Neuroscience and the Future of Personhood and Responsibility
University of Pennsylvania Law School
April 4, 2012
U of Penn Law School, Public Law Research Paper No. 12-26
Constitution 3.0: Freedom and Technological Change, Jeffrey Rosen, Benjamin Wittes eds., Brookings Institution Press, 2011
This is a chapter in a book, Constitution 3.0: Freedom and Technological Change, edited by Jeffrey Rosen and Benjamin Wittes and published by Brookings. It considers whether likely advances in neuroscience will fundamentally alter our conceptions of human agency, of what it means to be a person, and of responsibility for action. I argue that neuroscience poses no such radical threat now and in the immediate future and it is unlikely ever to pose such a threat unless it or other sciences decisively resolve the mind-body problem. I suggest that until that happens, neuroscience might contribute to the reform of doctrines that do not accurately reflect truths about human behavior, to the resolution of individual cases, and to the efficient operation of various legal practices. If the power to predict and prevent dangerous behavior becomes sufficiently advanced, however, traditional notions of responsibility and guilt might simply become irrelevant.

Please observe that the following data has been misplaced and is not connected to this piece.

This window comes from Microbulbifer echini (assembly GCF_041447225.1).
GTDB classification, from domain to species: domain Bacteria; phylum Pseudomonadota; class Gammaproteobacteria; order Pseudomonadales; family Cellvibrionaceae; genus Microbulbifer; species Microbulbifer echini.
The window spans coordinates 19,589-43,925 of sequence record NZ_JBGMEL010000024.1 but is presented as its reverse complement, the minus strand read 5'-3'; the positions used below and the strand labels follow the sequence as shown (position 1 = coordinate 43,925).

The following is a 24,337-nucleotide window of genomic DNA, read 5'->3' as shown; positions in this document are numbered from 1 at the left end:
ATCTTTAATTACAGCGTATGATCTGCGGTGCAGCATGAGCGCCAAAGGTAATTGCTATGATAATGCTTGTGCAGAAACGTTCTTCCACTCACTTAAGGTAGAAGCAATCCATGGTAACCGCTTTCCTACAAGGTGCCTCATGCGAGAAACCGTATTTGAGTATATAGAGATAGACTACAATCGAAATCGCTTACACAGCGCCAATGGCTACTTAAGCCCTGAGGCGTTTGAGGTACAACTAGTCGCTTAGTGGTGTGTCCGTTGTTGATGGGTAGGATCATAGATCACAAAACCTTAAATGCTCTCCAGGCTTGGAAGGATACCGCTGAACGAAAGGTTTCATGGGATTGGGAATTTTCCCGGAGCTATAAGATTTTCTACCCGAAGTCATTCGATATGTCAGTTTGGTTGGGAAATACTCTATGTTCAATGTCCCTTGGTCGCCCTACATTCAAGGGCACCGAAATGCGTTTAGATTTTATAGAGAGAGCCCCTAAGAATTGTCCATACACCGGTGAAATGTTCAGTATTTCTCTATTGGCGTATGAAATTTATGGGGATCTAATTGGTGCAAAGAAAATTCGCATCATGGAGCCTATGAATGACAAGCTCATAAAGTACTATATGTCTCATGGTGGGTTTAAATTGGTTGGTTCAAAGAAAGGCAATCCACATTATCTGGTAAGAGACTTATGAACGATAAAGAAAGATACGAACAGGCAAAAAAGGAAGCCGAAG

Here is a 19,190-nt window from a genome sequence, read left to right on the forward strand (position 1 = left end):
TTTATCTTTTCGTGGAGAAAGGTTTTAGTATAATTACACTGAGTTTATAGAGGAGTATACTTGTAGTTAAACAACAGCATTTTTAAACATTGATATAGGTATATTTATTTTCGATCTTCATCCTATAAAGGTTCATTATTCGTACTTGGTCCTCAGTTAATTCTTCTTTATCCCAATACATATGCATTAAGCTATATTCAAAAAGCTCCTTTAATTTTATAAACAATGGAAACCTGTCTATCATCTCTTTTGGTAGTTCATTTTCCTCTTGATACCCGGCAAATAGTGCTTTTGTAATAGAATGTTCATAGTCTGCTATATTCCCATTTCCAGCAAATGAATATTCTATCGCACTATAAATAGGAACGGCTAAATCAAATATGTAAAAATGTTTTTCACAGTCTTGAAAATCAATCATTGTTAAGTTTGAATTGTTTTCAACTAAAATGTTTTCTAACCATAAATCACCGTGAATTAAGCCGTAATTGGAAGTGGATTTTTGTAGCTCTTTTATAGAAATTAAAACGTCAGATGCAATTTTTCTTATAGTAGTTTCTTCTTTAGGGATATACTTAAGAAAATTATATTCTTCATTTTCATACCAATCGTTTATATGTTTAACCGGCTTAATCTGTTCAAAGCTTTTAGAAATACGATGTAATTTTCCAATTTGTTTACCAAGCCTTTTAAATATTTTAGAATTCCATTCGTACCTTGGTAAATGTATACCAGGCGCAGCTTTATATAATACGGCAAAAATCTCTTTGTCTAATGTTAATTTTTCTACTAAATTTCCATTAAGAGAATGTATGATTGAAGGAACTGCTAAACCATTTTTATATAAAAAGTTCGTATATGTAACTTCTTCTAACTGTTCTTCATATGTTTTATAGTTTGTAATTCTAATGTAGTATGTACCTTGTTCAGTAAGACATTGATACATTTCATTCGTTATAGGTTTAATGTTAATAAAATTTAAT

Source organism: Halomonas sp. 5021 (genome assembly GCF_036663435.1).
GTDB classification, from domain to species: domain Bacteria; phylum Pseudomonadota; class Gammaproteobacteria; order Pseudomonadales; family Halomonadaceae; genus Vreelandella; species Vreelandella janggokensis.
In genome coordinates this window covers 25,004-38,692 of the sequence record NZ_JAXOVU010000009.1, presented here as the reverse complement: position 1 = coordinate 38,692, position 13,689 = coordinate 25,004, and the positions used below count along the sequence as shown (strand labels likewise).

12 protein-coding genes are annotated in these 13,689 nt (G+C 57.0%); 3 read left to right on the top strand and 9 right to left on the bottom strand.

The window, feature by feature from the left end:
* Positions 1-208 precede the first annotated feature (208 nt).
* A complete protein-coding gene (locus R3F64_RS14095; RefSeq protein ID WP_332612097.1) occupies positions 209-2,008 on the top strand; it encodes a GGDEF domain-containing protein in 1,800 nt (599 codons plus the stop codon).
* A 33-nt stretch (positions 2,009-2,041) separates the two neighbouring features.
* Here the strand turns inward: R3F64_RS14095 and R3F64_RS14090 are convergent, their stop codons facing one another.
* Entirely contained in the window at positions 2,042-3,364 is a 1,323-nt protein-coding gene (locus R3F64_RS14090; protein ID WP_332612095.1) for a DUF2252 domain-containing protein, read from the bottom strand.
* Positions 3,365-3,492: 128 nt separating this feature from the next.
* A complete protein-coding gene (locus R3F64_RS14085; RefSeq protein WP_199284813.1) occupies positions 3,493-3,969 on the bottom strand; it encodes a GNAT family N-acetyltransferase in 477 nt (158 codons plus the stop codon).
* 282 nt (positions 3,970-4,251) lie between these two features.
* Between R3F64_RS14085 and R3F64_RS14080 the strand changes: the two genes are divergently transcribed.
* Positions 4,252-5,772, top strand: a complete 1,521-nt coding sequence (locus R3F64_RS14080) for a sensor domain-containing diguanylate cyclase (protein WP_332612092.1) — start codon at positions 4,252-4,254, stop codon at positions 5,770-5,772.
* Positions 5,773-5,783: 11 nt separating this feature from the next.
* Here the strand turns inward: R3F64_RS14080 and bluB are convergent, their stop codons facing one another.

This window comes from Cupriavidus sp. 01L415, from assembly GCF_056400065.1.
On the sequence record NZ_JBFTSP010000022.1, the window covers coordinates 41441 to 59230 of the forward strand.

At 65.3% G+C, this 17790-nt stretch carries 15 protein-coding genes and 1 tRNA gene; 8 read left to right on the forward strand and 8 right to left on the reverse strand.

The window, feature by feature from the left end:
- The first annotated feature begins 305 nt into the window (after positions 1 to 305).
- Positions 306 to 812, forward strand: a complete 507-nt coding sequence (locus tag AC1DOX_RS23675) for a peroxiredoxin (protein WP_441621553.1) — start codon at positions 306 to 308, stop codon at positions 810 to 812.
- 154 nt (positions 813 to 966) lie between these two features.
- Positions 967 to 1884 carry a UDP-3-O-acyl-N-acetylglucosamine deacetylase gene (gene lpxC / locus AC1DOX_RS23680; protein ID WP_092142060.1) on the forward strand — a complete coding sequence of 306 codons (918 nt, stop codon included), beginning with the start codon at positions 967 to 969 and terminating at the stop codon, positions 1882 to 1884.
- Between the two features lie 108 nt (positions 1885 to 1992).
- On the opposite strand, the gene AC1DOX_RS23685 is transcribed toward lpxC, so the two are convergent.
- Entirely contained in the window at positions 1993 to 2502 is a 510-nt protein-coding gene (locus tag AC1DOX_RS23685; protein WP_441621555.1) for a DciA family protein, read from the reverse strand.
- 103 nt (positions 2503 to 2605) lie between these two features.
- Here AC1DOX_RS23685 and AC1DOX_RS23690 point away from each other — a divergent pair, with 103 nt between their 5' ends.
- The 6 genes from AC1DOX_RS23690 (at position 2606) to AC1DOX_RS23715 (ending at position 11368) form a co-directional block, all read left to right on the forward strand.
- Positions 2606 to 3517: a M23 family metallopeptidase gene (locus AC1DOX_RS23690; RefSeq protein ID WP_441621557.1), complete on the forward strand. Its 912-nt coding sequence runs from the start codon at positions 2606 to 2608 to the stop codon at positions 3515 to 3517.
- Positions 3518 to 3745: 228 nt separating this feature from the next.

Number of Pages in PDF File: 19
Keywords: Criminal law, neuroscience, responsibility, genetics, prediction and prevention of dangerous behavior, prefrontal cortex, moral agency, innocent until proven guilty, autonomy, victims of neuronal circumstances, conscious willAccepted Paper Series
Date posted: April 4, 2012
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